The second series, TAG, is another exploration of history through the digital manipulation of archival photographs. Here, family and portrait photographs dominate, the face(s) in each photograph marked by a thick, black square reminiscent of a Facebook tag. However, the conspicuous absence of any names, which would be expected in a Facebook tag, disorients the viewer, suspending her in a void emptied of any documentary information. Instead of identifying the individuals, presenting them to the audience, the squares seem to be referencing the absolute anonymity of the marked people, further highlighting their absence from the historical archive. One gets the feeling that s/he is flicking through an Internet without any hyperlinks, a museum emptied of all names, dates, and places—simply, an endless and useless text without any context. The unidentified individuals stare out at the viewer with adamant solidity, situated in a timeless, space-less existence. As with the first series, TAG becomes a pertinent metaphor for the erasure of Palestinian history, a denial of their presence on the land before 1948.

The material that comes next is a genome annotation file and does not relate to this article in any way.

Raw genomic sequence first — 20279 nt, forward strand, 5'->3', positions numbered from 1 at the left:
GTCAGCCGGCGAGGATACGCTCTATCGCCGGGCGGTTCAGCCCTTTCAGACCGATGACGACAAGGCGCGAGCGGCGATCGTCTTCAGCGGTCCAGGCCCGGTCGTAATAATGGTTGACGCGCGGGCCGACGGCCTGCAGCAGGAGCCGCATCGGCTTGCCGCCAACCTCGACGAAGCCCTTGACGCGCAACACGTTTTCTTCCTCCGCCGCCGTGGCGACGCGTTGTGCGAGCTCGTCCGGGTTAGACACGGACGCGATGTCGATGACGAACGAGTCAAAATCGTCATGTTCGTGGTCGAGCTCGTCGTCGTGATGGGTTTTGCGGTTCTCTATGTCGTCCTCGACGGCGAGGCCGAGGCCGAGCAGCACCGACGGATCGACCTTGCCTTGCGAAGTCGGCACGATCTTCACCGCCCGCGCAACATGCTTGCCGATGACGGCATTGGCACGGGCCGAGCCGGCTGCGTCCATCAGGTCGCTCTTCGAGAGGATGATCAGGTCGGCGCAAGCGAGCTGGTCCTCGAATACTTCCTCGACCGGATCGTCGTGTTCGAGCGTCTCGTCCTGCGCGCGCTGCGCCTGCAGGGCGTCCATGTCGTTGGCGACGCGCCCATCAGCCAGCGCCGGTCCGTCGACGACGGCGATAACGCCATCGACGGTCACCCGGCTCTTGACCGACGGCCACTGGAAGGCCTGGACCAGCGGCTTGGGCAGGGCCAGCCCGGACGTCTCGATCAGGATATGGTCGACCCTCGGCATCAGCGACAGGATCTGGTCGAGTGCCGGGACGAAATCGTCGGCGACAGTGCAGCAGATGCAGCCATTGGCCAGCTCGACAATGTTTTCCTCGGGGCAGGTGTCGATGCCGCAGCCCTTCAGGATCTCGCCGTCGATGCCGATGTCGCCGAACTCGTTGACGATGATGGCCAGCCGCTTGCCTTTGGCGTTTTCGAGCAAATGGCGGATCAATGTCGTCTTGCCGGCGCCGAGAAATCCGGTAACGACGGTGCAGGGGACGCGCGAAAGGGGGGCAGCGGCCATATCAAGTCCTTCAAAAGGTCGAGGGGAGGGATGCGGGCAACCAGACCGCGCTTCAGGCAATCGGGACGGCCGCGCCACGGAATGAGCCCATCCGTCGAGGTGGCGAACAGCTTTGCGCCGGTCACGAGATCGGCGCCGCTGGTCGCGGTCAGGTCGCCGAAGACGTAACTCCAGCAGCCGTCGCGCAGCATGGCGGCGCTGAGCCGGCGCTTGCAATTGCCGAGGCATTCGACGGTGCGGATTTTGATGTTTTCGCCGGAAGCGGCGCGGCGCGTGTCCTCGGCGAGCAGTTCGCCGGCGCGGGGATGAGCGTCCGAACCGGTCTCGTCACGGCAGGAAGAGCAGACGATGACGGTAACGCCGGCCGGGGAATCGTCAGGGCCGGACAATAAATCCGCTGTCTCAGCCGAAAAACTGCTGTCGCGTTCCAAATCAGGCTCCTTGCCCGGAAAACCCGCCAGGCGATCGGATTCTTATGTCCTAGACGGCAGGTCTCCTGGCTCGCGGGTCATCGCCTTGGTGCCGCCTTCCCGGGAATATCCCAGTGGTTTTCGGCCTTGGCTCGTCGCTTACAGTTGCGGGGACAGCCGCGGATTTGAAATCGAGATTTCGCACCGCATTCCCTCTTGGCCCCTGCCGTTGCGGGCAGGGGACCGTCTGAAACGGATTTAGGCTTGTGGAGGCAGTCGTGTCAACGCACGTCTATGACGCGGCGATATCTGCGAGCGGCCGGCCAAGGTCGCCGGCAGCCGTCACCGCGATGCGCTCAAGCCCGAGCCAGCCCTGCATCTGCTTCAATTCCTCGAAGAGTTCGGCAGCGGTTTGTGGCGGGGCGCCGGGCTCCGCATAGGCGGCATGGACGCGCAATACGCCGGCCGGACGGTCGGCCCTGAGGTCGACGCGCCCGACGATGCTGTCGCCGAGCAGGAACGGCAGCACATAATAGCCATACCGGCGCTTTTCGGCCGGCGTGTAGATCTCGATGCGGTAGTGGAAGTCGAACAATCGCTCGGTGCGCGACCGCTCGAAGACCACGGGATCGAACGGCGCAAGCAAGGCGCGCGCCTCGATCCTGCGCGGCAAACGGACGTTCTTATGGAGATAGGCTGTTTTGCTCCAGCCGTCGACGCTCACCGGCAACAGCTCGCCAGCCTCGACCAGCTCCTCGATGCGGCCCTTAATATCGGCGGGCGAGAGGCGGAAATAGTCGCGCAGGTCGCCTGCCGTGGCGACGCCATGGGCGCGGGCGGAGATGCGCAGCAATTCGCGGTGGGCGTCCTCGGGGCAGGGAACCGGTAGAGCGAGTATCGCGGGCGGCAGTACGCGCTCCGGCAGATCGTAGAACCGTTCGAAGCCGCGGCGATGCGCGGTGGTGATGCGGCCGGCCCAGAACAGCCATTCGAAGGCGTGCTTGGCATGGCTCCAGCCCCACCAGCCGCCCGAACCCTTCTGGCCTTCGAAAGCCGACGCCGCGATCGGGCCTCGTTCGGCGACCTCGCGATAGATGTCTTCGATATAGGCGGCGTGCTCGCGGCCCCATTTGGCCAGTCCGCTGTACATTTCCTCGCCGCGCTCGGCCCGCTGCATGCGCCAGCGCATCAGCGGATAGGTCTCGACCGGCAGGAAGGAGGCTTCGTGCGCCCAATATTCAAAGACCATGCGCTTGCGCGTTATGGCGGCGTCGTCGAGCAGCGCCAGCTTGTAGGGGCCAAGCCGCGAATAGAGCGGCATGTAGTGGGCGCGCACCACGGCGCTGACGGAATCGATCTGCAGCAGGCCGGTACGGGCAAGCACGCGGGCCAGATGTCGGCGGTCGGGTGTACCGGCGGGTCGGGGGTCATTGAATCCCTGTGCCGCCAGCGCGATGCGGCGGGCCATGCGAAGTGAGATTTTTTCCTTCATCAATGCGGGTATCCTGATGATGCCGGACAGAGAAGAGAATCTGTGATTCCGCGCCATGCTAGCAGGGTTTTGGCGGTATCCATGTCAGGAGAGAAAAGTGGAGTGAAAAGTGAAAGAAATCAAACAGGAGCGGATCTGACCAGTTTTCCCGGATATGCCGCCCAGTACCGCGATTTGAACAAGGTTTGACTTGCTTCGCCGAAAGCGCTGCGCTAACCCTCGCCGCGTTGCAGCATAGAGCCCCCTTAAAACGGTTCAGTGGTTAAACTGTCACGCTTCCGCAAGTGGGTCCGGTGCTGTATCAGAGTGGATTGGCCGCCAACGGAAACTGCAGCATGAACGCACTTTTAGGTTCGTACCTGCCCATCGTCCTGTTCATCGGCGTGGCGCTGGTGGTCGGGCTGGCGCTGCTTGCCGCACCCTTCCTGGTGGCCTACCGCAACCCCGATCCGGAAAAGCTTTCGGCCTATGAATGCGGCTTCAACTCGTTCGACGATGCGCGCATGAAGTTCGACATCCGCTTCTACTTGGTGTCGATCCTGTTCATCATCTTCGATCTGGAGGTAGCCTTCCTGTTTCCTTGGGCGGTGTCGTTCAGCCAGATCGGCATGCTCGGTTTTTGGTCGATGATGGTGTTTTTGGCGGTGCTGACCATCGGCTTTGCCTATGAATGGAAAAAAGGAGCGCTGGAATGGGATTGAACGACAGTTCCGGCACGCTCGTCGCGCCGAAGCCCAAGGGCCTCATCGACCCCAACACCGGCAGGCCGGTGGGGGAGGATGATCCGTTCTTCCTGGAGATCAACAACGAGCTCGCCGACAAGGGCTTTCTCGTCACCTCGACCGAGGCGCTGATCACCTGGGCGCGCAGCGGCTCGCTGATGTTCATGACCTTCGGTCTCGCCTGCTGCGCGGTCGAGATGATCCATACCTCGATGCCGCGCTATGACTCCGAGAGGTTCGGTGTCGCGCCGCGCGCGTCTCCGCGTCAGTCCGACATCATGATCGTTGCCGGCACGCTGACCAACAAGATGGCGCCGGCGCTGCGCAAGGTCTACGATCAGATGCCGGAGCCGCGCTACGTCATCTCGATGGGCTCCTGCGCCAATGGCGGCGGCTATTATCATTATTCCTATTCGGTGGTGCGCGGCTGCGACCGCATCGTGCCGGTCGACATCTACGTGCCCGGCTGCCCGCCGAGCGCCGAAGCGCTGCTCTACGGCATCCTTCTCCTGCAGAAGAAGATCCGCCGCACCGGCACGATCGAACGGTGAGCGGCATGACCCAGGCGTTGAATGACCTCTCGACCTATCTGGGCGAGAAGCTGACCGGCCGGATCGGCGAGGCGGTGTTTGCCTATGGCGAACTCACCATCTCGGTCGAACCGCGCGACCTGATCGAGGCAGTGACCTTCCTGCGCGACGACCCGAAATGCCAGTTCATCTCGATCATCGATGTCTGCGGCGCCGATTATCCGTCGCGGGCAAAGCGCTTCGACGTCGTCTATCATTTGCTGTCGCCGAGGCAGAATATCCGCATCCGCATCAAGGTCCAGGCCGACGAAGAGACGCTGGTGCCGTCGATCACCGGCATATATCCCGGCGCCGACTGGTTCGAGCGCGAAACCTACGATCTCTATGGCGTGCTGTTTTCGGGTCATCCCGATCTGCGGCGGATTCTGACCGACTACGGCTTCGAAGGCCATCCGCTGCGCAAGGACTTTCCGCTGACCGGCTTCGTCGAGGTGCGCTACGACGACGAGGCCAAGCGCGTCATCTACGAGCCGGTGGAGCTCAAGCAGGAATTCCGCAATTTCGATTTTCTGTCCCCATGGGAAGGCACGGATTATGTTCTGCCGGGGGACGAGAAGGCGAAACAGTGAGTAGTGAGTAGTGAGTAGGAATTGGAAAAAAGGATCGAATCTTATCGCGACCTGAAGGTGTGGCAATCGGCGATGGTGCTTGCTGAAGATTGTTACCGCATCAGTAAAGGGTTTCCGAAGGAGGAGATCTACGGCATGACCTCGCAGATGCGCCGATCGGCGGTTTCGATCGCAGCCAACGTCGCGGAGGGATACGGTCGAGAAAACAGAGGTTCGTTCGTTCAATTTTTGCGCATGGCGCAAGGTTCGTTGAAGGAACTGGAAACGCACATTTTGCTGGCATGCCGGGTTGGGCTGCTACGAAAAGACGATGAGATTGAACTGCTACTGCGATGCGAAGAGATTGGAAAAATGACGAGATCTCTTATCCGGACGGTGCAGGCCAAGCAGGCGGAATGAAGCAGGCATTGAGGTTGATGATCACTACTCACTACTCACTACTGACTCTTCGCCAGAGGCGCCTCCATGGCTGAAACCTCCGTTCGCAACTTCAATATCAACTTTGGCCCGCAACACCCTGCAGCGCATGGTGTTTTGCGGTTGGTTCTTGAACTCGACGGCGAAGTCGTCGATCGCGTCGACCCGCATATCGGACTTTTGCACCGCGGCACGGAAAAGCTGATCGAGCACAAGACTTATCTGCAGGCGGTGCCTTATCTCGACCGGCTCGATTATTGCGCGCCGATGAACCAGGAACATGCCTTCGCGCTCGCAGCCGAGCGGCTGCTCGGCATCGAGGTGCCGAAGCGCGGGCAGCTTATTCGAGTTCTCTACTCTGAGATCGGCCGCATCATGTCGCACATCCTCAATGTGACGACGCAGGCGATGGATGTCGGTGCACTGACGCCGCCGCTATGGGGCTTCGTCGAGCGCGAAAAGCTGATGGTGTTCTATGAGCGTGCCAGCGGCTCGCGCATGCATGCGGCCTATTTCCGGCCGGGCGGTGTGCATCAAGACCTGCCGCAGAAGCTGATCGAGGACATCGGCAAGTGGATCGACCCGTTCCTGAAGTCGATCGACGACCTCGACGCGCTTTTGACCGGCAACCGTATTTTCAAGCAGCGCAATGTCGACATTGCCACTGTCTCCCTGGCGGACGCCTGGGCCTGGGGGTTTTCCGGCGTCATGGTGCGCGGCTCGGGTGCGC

[Hazem Harb, Tag 21, from the Tag series, 2015. Image copyright the artist, courtesy of Athr Gallery.]

The third component of the exhibition, This Is not a Museum, abandons the techniques of photography to work within the three-dimensional and conceptual space of an installation. A platform—raised knee-high and erected in the center of the main room—carries a pillow, a sheet of glass, and a circular light-tube, all sparsely arranged on the platform, held in different positions by crumbling, half-blocks of concrete. At the head of the platform is a screen with a video loop: an inflatable bed rises slowly from a deflated position, pushing concrete off of itself, over and over again, like a domestic phoenix. The Sisyphian video, along with the jarring juxtaposition of domestic objects and rickety concrete, points at the bare and harrowing reality of Palestinian life: a vicious cycle of destruction and re-construction, a performance of the impermanence of identity and space that plays out with each successive Israeli invasion. Unlike the two photographic series, which focus on pre-Nakba photographs of Palestine, the installation engages with contemporary concerns, especially the space of the refugee and the diaspora.